JR West to Test Train with Next-Generation Biofuel in Yamaguchi Pref.; Company Chases 2050 Net-Zero Emissions Target

Yomiuri Shimbun file photo
Logo of West Japan Railway Co.

YAMAGUCHI — West Japan Railway Co. (JR West) this autumn will put a train that runs on plant-derived next-generation biodiesel fuel into service as a test run. The test run will use a 47.1-kilometer route between Iwakuni and Tokuyama stations in Yamaguchi Prefecture.

The one-car train will follow the ordinary schedule of the Gantoku Line and part of the Sanyo Line between the cities of Iwakuni and Shunan.

JR West aims to substantially reduce carbon dioxide emissions by replacing 100% of its light oil — a fossil fuel — with biofuel.

The company decided to conduct the test run in preparation for using biofuel in its trains after it confirmed that biofuel-powered trains have the same fuel efficiency as light oil trains. The company made the confirmation in tests conducted from August last year to January using a train, which was out of service, that made two round trips a day between Kogushi and Shimonoseki stations on the Sanin Line in Shimonoseki.

Imported biofuel will be used in the test run, and the train will be refueled at Shin-Yamaguchi Station in Yamaguchi. JR West plans to build a fuel storage tank at the station by the time of the test run.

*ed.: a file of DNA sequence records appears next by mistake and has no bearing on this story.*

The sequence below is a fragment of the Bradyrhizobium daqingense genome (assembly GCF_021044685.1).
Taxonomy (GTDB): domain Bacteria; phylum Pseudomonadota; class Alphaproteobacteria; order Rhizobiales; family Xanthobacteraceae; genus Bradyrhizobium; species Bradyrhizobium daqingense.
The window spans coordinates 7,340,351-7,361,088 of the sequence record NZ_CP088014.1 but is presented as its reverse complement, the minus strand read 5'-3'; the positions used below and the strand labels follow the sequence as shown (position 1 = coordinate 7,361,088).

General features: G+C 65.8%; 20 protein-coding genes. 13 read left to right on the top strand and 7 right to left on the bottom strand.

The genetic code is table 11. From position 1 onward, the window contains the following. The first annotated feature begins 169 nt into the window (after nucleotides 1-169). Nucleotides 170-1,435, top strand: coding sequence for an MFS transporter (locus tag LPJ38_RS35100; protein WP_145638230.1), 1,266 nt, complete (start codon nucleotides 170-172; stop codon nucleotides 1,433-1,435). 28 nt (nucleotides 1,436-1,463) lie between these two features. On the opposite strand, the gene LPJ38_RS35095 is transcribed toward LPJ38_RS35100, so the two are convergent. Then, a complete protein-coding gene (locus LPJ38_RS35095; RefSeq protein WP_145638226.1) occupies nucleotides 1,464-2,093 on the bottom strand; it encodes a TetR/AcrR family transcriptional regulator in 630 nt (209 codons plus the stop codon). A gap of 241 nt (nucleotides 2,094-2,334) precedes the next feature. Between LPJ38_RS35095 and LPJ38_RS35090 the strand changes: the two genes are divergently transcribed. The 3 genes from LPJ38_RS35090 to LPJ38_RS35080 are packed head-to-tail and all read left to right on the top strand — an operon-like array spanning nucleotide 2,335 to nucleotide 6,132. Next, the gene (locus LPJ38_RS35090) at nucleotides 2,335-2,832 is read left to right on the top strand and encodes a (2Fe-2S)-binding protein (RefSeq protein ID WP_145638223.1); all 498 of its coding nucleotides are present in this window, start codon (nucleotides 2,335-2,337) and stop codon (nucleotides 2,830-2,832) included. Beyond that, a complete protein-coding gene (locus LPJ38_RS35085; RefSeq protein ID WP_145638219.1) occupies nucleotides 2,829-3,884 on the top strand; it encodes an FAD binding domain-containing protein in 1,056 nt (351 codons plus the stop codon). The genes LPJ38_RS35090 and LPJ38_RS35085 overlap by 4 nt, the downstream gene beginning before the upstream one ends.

The company aims to utilize the results of the test, which will last six months, to fully introduce the new service as early as fiscal 2025.

JR West owned about 500 diesel locomotives and diesel trains as of April 2023 and is said to have emitted about 55,000 tons of CO2 in fiscal 2021.

Under the Zero Carbon 2050 long-term environmental goals that the company formulated in 2023, JR West Group set a fiscal 2030 target of reducing greenhouse gas emissions by 46% from the fiscal 2013 level. A net-zero target is set for 2050.

Ushio Kurahara, general manager of JR West’s Chugoku regional head office, said at a regular press conference in April that the test will enable the company to determine the biofuel train’s horsepower and other attributes, as the section where the test will be conducted has an incline.

“We hope to change all our fuel for diesel trains to next-generation fuel by around 2030,” he said.